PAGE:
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Sexual harassment in the workplace

Our law firm takes allegations of sexual harassment very seriously. We believe that workers should be protected from unwelcome sexual behavior as they perform their assigned duties. Sometimes employees are unclear as to what constitutes sexual harassment on the job.

Sexual harassment is unwelcome behavior that is directed at you because of your gender. Requests for sexual favors, unwelcome sexual advances, sexually-directed remarks or physical conduct of a sexual nature all fall under the umbrella of sexual harassment.

Sometimes these actions can stem from a crude co-worker and can be quelled after notifying Human Resources and a few sessions of sensitivity training. However, other times it's more insidious, such as when one's subjecting to or refusing these advances becomes a factor in employment decisions. This is when it may be necessary to bring an attorney on board to deal with the matter.

Even in cases where employment isn't jeopardized, if the harassment is pervasive enough to create a hostile, intimidating or offensive work environment, legal assistance may be your best option.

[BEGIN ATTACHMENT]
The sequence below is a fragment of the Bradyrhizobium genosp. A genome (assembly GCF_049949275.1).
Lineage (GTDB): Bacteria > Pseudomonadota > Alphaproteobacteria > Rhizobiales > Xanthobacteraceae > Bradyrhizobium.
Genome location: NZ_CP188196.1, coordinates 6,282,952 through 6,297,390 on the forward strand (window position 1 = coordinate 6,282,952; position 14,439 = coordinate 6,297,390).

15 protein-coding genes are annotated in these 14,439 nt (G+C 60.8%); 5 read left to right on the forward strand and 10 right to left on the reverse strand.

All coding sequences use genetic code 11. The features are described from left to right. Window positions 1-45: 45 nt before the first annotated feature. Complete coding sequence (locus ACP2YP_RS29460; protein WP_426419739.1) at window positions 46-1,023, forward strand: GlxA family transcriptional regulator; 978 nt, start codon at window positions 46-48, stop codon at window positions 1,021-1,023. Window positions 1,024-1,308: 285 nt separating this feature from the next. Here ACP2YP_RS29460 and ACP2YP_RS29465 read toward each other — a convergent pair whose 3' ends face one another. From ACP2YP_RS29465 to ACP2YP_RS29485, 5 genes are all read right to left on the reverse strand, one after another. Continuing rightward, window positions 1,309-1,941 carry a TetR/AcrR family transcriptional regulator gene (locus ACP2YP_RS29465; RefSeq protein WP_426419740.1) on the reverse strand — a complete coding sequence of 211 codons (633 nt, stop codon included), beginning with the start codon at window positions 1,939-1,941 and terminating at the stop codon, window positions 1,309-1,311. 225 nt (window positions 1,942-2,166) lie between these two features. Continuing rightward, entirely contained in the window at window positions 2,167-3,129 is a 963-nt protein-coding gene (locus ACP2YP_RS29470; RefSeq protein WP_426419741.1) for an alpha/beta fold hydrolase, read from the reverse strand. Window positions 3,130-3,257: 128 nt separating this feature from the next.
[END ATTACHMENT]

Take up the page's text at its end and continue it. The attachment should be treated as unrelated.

Once you've decided to take action against sexual harassment, be sure that you take these two steps first. Address your harasser and make it clearly known that their conduct toward you is completely unwelcome. Next, inform your employer of the situation in writing and tell them how you want them to address it. If your company has a policy against harassment, follow it to the best of your ability. This may mean involving Human Resources.

If your case moves into the realm of litigation, it is useful to have notes detailing each instance of harassment with dates, times, witnesses, etc. Also, make copies of your work performance records and speak with co-workers who can back up your allegations or add some of their own.

Another illegal type of harassment that is not sexual in nature is gender-based harassment. One example could be a co-worker or supervisor who constantly denigrates women by using offensive words or slurs. One can also experience sexual harassment from a member of their same sex. The legal definition of sexual harassment states that the offensive conduct occurs because of a worker's gender.

Our firm can help you wade through your employer's policy on sexual harassment to determine the best response and pave the way for litigation if necessary. For more information, contact one of our legal representatives.

Source: Holman Schiavone LLC, "Sexual Harassment" Sep. 09, 2014

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